For example, in my personal system - I do all 3! I only recently added "by brand" to my organization. All my cardstock is by color, one per paper holder. On patterned paper, I have it sorted by color first (ie, a red page with white polka dots goes in the red patterned paper holder). If it's a paper that can go in multiple bins (ie, a blue paper with large orange dots on it), then I file it by theme or pattern. In this case, it would go in my Dots file. But if those dots happened to be flip flops, then I'd put it in my Summer file. Get the idea? You can have as many or as few categories as you need. I think I have about 10 themes, based on the type of pages I create.

The one downside I found to this method is losing my paper lines. For example - I recently finished an album on our family vacation to San Francisco. I wanted to use the American Crafts Metropolitan line for the entire album. It took me about 3 weeks to go through every single paper bin I had to pull out paper from that line. I was miserable. So I'm doing a little reorganization to tweak that problem. I'm now pulling out the major manufacturers in each patterned paper bin (the lines I tend to like to match, like American Crafts and Basic Grey) and putting those behind a divided tab within that bin. So all my purple patterned paper is still in the purple patterned paper bin - but if I need a sheet that happens to be in the Basic Grey Periphery line, it's behind a tab in that bin. So far, it's been working pretty good!

One last area I want to touch on are those dreaded paper stacks. You know, the ones that look so neat and organized sitting on the shelf at Michaels, then you get them home and have no idea what to do with them. Once again, an easy fix - you have 2 options. You can keep them together or separate them with the rest of your paper. If you tend to use your stacks a lot, like the coordination factor, and know what's in each one, then I would keep them together. Store them in the same manner as you do the rest of your paper (I saw that one Pea suggested to label the spines if you store them vertically - brilliant!). BUT - if you spend more time looking through your stacks than actually scrapping, then I would sort them out with the rest of your paper. I went this route and never regretted it - it's saved me so much time in looking for the papers I want.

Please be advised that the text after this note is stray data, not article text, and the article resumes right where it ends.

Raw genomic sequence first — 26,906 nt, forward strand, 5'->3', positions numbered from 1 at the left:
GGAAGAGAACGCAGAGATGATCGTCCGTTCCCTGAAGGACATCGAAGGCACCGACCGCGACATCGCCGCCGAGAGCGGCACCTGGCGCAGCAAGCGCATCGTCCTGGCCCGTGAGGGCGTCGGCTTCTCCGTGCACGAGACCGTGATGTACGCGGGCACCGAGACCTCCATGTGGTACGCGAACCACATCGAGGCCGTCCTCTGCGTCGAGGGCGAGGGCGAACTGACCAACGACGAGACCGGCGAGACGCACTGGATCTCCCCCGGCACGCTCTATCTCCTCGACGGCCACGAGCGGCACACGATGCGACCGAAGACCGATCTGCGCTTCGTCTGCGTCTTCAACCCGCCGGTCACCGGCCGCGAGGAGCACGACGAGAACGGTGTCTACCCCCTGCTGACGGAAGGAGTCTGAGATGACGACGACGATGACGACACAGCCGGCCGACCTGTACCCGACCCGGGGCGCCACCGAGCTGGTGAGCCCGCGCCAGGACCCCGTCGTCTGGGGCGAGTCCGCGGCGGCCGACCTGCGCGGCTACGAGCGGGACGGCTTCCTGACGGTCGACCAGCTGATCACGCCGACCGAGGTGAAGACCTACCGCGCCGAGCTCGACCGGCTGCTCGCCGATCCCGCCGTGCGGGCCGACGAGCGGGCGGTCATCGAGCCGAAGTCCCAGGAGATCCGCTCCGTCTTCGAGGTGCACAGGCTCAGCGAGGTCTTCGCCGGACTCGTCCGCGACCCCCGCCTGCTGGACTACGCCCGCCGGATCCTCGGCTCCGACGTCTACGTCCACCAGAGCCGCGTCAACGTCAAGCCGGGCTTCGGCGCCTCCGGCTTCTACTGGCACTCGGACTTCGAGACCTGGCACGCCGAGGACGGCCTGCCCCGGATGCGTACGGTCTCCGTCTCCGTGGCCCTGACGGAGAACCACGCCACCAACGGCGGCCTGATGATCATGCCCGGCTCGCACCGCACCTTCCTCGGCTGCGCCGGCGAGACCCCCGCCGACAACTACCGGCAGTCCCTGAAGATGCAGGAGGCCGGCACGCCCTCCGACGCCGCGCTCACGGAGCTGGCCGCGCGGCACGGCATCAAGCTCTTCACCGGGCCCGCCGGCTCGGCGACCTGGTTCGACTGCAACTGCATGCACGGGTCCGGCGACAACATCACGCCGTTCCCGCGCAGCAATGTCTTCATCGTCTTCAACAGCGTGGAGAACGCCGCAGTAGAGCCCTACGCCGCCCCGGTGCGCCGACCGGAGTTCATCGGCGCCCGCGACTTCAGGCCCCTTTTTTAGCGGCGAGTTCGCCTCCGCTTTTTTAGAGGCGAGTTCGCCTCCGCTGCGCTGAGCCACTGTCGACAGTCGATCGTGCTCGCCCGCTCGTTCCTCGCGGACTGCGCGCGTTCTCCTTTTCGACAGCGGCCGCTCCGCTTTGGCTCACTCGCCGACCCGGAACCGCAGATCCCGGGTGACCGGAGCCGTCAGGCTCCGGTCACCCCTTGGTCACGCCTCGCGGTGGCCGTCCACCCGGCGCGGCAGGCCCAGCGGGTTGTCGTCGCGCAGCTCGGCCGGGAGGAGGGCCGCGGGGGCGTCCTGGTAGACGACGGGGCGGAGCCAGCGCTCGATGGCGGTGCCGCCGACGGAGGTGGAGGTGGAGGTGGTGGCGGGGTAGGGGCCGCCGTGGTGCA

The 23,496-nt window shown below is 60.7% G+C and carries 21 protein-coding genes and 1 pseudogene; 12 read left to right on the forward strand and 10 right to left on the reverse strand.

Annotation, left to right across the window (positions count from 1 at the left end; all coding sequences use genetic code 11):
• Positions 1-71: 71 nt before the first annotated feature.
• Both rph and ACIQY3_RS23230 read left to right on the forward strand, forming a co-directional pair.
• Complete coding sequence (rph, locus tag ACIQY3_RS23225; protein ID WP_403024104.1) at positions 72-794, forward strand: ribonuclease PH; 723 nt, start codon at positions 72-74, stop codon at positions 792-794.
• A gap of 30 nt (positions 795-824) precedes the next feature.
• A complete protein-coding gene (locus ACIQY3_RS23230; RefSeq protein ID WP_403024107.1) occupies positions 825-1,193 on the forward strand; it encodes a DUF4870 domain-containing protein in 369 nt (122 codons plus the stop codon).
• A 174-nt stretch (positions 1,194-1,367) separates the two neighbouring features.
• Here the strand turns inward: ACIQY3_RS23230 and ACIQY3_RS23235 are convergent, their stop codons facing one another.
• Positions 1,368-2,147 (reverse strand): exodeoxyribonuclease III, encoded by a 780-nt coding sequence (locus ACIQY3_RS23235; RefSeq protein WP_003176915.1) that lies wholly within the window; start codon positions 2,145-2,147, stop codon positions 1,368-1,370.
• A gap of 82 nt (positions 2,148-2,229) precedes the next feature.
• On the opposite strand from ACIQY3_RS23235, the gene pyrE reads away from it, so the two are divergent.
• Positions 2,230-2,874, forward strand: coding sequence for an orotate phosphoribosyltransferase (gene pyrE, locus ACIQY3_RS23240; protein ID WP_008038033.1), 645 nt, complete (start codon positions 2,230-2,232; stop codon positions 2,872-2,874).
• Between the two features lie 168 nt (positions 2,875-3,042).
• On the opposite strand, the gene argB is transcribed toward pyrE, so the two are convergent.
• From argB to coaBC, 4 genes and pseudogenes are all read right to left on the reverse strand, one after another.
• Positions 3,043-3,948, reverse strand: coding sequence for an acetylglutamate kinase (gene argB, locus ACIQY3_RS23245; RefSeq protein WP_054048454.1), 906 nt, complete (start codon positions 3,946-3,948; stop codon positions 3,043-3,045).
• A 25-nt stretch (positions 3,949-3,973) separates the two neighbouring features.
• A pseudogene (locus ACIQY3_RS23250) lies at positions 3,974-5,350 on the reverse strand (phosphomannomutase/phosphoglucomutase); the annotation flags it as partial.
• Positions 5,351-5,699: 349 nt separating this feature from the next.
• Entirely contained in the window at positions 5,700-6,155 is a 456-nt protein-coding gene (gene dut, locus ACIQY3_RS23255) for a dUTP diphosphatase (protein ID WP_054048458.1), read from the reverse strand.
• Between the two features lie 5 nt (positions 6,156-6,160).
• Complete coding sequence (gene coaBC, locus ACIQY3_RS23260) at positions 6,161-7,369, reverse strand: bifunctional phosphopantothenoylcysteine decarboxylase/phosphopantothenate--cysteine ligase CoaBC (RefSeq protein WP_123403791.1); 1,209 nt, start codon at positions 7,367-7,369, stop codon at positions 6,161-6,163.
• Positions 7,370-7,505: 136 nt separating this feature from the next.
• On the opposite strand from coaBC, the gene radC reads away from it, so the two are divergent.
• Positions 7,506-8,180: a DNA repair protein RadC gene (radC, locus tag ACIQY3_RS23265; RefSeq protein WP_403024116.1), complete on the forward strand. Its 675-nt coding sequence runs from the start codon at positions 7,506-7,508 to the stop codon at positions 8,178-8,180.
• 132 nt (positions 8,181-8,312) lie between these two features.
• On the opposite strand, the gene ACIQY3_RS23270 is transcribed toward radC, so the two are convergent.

So, your challenge this week is multiple:

First, I want you to figure out how you want to store your paper - let your available space guide you. Decide on if you want to go vertical or horizontal.

Next, explore your storage options in each of this category. You will need to Get Real with your stash - you're going to need enough holders for your current paper and more, because you truly are kidding yourself if you think you'll only use your stash and never buy another sheet of paper again in your lifetime. Use this time to purge as well - will you really use that pink glitter princess paper when you have 5 boys? Give it to someone who can use it, and you'll free up room for all that grungy dirty stuff that boys love. When you choose your storage method, look around for options that suit your style. If you're into shabby chic, and want to use magazine holders, then don't get the ugly black plastic ones from Walmart. Find some nice cheap woven-look ones, or cover cardboard ones in fabric. The time to add style to your space is as you go along - not by sticking letters on the wall and a nice rug at the very end. And make sure your storage choice will fit in your space as well - don't go out and buy 40 vertical files when you have 3' of shelf space. That just isn't going to work. Trust me.

Third, decide on how you're going to store your paper - by brand, by theme, by color, or a combination.

Finally - start sorting and purging. What worked best for me - get the biggest, baddest table you can find. Put a sticky note labeled with each of your categories in spots about 1' apart on this table, in rows. Then grab a stack of papers and start sorting. If you have a short stack, it shouldn't take you longer than an episode of Law and Order. If you're a hoarder like me, you may have to settle in for the full season of 24. Either way, just keep plugging away on it, your "to file" stack will get shorter over time. Once you have everything sorted, put it in the appropriate holder and allow it back in your space. It will be happy to see its friends.

I would love to see before and after pictures of your paper extravaganza! Even "in-process" would be great, share your pain! Below is a picture of my system, which I looooove - easy to navigate and the kids can't get the cabinets open, whoo hoo! I use the Cropper Hopper vertical paper files. I have 50 of them (yes, I have a problem, I know that). I have them arranged by color, my multi-colored by theme, within each of those are my special brands, and then my specialty papers (chipboard sheets, lace paper, transparencies, etc). Everything is labeled (of course). I've had this system for about 7 years now and it's been working great for me.

In closing, I want to add my 10 rules for organizing. I'm going to post these at the end of every challenge, because I think they are very, very important. I want you to keep them in mind as you tackle each of these projects - they will make your life easier and the task less daunting.

1. Label your containers.
2. Be consistent in your methods.
3. Don't be too specific - your search for your items within your space should be short and simple.
4. Your organizational method should be easy to take out AND put away.